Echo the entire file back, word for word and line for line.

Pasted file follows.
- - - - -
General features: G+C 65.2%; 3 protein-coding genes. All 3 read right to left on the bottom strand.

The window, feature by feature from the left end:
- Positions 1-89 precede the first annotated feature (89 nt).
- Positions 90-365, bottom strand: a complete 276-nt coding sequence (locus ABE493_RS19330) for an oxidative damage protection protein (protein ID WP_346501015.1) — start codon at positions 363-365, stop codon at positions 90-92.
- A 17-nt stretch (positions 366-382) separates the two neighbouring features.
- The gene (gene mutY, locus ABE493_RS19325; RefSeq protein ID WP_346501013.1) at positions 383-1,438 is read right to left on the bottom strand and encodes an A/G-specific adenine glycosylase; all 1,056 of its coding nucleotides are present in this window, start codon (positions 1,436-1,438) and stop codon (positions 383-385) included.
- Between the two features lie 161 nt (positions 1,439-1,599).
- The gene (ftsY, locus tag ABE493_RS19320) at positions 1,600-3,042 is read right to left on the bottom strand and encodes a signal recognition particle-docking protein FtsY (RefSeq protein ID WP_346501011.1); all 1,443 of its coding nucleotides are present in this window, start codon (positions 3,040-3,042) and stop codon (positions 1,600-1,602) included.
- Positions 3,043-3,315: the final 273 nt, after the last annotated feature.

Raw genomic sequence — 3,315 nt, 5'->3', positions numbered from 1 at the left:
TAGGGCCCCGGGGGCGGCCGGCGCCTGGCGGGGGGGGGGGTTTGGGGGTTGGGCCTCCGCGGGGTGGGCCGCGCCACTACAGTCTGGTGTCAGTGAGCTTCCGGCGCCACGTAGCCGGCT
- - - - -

General features: G+C 65.2%; 3 protein-coding genes. All 3 read right to left on the bottom strand.

The window, feature by feature from the left end:
- Positions 1-89 precede the first annotated feature (89 nt).
- Positions 90-365, bottom strand: a complete 276-nt coding sequence (locus ABE493_RS19330) for an oxidative damage protection protein (protein ID WP_346501015.1) — start codon at positions 363-365, stop codon at positions 90-92.
- A 17-nt stretch (positions 366-382) separates the two neighbouring features.
- The gene (gene mutY, locus ABE493_RS19325; RefSeq protein ID WP_346501013.1) at positions 383-1,438 is read right to left on the bottom strand and encodes an A/G-specific adenine glycosylase; all 1,056 of its coding nucleotides are present in this window, start codon (positions 1,436-1,438) and stop codon (positions 383-385) included.
- Between the two features lie 161 nt (positions 1,439-1,599).
- The gene (ftsY, locus tag ABE493_RS19320) at positions 1,600-3,042 is read right to left on the bottom strand and encodes a signal recognition particle-docking protein FtsY (RefSeq protein ID WP_346501011.1); all 1,443 of its coding nucleotides are present in this window, start codon (positions 3,040-3,042) and stop codon (positions 1,600-1,602) included.
- Positions 3,043-3,315: the final 273 nt, after the last annotated feature.

Raw genomic sequence — 3,315 nt, 5'->3', positions numbered from 1 at the left:
TAGGGCCCCGGGGGCGGCCGGCGCCTGGCGGGGGGGGGGGTTTGGGGGTTGGGCCTCCGCGGGGTGGGCCGCGCCACTACAGTCTGGTGTCAGTGAGCTTCCGGCGCCACGTAGCCGGCT